Fantasy Football Debate: Mike Evans vs. Tyreek Hill

Jun 29, 2022
Fantasy Football Debate: Mike Evans vs. Tyreek Hill

Wide receivers Mike Evans and Tyreek Hill are currently being selected 16th and 21st on Underdog. In this debate, 4for4’s Chris Allen will explain why he prefers Evans while Pranav Rajaram takes a stand for the Miami WR.

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The Case for Mike Evans

Chris: I can (overly) simplify the ‘Evans vs. Hill’ into two easy pros for Evans.

He didn’t switch teams and still catches passes from Tom Brady.

I’ve reduced an, albeit short, article into a tweet. So, I’ll give a few more details. Evans has been a top-12 wide receiver in five of his eight seasons. Longevity, or the fact he’s been in the Top 12 before, isn’t a reason for assuming he’ll be great in 2022. However, it’s how he’s played and the evolution of his game giving him the edge.

His highlight reels are unreal. At 6’5”-231 lbs, his ability to blow past corners or jump cut through traffic shouldn’t look so easy. Regardless, he’s played the traditional X-receiver role well. And it’s led to productive results. But, his archetype, the ‘perimeter only’ guy, loses favor in the eyes of fantasy managers.

Matt Harmon’s charting matches the video highlights above. We’ll see some short-area attempts, but the ‘Winston-Evans’ deep-ball connection was fun to watch. Evans had nearly a third of Ryan Fitzpatrick’s downfield passes. But elite wide receivers have a wider route tree, and their average target depth is 10 – 12 yards with more time in the slot. Evans is yet to match his peers, but there’s been a shift in his on-field deployment.

Evans’s lack of short targets isn’t skill-related. In fact, Mike Evans has had a greater EPA per Target from the slot than Chris Godwin over the last two seasons. To go with the efficiency, Evans has seen a significant drop in his average target depth (aDOT), bringing him closer to the wide receivers typically finishing in the top five. So, he’s not just accounting for the largest share of Tampa’s air yards on intermediate and deep attempts. Evans nearly matched a career-high slot rate last season at 35.8%, with 33.6% of his targets traveling five air yards or less. And, he may have less competition to start the season.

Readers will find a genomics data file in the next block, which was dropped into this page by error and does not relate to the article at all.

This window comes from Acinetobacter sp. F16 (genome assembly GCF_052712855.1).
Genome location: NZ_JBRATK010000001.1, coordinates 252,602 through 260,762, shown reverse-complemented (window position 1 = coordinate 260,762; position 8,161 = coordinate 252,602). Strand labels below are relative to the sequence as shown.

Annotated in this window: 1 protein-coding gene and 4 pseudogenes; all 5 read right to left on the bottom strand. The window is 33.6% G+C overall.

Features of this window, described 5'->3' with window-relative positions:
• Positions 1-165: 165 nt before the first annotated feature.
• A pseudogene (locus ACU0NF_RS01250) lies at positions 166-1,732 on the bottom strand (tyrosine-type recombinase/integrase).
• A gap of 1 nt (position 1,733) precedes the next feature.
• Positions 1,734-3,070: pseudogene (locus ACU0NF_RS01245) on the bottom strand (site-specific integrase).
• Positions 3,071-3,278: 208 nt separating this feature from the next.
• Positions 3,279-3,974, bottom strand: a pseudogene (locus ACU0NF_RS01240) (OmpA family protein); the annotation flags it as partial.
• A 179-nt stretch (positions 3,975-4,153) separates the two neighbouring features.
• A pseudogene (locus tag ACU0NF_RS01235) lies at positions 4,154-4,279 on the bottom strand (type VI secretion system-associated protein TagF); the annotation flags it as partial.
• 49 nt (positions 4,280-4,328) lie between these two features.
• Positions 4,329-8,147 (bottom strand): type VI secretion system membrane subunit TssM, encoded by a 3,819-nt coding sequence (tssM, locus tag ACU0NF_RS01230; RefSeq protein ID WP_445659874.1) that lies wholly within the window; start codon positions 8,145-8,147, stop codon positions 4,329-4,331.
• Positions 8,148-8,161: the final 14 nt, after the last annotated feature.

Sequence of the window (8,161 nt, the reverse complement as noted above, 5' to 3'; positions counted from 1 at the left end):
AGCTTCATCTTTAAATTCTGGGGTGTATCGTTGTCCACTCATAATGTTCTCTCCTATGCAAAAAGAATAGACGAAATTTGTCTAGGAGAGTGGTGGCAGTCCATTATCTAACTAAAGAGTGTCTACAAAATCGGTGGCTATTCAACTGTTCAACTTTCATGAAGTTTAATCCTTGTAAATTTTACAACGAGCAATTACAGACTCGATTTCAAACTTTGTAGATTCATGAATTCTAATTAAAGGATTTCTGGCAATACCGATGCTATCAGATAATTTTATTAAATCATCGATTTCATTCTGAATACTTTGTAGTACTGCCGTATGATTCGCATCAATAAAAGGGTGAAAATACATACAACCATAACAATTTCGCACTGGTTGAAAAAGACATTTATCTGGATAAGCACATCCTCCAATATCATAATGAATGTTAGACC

Chris Godwin is still rehabbing from his torn ACL and his absences have pushed more work towards Evans in the past.

Evans's Opportunity With and Without Godwin.
Baseline w/out Godwin
Target Share 19.2% 21.8%
Airyard Share 36.4% 47.4%
Red-zone Targets 19.4% 21.8%

The Buccaneers have a projected win total of 11.5, with their closest division rival (New Orleans) at 8. They brought in Russell Gage, retained Leonard Fournette, and drafted Rachaad White. There’s less pressure for Godwin’s early-season return between the primary options and developing players. And, as history has shown, more opportunity shifts to Evans without Godwin on the field.

Evans is seeing a positive role change on a team that was second in pass rate over expectation last season. Plus, there’s a chance he’ll open the season with weaker competition for targets. I’d gladly get aggressive at his WR7 ADP to capture the early-season uptick in targets while locking in a significant share of one of the league’s most efficient offenses. Hill simply doesn't have the same outlook. The quarterback comparison alone tilts the scales towards Evans and the projected run-heavy scheme also does Hill no favors. Unless you're expecting Hill to have the same after-the-catch ability as Deebo Samuel or Cooper Kupp at age 28, the choice is clearly Evans.